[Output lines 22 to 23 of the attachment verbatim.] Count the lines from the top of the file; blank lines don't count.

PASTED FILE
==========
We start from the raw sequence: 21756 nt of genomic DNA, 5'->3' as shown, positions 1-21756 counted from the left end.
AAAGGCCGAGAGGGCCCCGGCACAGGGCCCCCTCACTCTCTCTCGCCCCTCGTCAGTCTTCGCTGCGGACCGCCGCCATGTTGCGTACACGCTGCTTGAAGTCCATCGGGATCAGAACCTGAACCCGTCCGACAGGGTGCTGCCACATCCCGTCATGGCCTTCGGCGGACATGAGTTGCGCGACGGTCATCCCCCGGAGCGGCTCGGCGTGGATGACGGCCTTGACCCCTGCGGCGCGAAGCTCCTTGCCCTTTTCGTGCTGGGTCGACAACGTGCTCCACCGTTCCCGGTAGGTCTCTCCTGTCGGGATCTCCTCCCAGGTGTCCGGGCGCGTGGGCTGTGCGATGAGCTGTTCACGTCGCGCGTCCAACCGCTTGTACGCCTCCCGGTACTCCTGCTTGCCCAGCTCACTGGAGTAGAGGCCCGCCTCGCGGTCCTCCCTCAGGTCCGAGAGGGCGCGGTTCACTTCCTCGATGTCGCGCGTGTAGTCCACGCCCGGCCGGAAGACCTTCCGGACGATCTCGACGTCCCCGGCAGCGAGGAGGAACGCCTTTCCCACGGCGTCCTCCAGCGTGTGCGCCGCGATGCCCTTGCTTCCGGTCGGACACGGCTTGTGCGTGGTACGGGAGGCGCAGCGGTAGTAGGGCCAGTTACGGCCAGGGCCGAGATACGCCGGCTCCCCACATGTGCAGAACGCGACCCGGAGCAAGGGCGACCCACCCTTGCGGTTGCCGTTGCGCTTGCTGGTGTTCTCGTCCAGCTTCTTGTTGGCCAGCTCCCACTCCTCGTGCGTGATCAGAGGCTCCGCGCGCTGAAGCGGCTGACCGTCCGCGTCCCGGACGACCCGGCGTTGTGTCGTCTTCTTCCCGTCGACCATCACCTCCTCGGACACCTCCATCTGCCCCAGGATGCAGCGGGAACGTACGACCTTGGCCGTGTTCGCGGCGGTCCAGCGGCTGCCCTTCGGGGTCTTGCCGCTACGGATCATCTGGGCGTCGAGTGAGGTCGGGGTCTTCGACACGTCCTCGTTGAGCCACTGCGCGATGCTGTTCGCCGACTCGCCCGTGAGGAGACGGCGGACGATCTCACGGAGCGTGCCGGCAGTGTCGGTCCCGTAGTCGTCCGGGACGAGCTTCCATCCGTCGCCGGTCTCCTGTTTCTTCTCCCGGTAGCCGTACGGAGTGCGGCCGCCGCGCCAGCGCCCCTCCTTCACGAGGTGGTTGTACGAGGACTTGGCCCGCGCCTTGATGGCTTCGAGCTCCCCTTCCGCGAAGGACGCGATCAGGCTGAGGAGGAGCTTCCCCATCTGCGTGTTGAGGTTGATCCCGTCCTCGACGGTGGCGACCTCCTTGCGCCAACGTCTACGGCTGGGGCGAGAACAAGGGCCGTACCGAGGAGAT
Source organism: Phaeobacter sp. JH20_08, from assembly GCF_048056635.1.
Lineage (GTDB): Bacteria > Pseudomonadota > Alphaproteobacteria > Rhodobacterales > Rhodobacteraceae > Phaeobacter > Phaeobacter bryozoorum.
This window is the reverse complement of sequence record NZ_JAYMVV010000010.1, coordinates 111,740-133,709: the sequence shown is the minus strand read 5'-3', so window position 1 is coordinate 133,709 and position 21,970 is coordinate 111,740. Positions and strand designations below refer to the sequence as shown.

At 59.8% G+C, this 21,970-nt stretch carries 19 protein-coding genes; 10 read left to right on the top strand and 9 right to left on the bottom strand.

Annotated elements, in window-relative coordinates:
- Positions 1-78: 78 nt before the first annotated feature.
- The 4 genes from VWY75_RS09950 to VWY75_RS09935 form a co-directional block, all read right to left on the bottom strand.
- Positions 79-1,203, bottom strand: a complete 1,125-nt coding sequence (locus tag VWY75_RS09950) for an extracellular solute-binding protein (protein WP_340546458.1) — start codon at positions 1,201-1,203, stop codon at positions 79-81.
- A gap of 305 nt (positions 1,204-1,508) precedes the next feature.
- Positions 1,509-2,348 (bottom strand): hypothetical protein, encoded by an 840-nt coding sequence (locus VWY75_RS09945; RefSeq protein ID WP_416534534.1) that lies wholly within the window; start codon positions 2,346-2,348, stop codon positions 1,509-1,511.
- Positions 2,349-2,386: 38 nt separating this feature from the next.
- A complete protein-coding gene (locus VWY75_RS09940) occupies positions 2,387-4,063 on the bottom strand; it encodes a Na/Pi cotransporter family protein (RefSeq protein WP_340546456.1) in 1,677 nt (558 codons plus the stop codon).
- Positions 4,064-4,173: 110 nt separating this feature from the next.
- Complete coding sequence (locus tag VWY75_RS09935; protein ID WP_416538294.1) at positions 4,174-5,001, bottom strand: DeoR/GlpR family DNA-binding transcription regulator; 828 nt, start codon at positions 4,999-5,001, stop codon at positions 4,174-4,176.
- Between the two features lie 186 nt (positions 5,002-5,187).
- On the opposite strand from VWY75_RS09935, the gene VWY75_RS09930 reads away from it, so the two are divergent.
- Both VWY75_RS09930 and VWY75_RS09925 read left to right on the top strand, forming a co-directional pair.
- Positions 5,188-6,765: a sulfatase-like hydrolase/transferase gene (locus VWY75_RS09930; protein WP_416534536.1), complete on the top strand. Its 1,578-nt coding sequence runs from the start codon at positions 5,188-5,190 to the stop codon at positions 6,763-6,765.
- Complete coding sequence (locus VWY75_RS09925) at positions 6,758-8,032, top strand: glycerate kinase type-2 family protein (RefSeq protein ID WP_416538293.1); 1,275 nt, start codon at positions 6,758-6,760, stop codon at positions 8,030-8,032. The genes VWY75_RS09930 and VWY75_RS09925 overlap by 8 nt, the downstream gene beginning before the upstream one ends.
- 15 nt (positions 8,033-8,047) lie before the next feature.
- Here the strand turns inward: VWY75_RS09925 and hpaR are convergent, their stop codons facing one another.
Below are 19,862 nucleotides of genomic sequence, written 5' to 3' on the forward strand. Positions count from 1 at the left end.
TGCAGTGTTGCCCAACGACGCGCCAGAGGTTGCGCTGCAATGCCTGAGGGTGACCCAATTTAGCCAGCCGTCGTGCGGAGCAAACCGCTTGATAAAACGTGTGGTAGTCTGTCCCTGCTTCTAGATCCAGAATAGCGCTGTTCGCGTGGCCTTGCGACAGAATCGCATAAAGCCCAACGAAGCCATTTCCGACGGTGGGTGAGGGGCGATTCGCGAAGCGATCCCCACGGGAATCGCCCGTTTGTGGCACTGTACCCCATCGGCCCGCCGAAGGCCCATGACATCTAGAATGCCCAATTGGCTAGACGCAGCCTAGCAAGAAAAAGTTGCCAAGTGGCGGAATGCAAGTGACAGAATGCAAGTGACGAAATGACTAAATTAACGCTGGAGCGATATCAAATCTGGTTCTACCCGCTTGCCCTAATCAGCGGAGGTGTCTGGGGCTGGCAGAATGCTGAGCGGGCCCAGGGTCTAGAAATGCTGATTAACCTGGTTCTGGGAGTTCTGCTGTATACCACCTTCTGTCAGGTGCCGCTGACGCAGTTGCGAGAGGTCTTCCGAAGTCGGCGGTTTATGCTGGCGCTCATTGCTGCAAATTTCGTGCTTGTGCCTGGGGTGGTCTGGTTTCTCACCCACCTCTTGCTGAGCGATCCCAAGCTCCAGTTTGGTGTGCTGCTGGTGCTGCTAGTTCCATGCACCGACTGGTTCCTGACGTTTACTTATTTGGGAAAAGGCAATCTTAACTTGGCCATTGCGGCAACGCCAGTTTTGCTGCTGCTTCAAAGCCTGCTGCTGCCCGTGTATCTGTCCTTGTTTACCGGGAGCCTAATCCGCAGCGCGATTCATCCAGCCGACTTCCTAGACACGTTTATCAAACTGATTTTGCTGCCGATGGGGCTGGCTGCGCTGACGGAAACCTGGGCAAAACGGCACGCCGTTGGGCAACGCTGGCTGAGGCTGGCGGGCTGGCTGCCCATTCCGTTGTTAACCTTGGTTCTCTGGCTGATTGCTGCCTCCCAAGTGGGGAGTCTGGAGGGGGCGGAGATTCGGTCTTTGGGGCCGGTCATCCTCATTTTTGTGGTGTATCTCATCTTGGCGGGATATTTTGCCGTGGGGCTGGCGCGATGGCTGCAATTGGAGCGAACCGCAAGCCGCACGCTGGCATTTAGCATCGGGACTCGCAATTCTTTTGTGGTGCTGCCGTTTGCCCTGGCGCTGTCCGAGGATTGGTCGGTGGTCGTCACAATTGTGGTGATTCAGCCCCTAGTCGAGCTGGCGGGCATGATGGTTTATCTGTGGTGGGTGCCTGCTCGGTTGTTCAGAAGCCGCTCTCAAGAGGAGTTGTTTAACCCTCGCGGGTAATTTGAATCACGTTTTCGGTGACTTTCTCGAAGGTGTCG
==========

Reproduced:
- 15 nt (positions 8,033-8,047) lie before the next feature.
- Here the strand turns inward: VWY75_RS09925 and hpaR are convergent, their stop codons facing one another.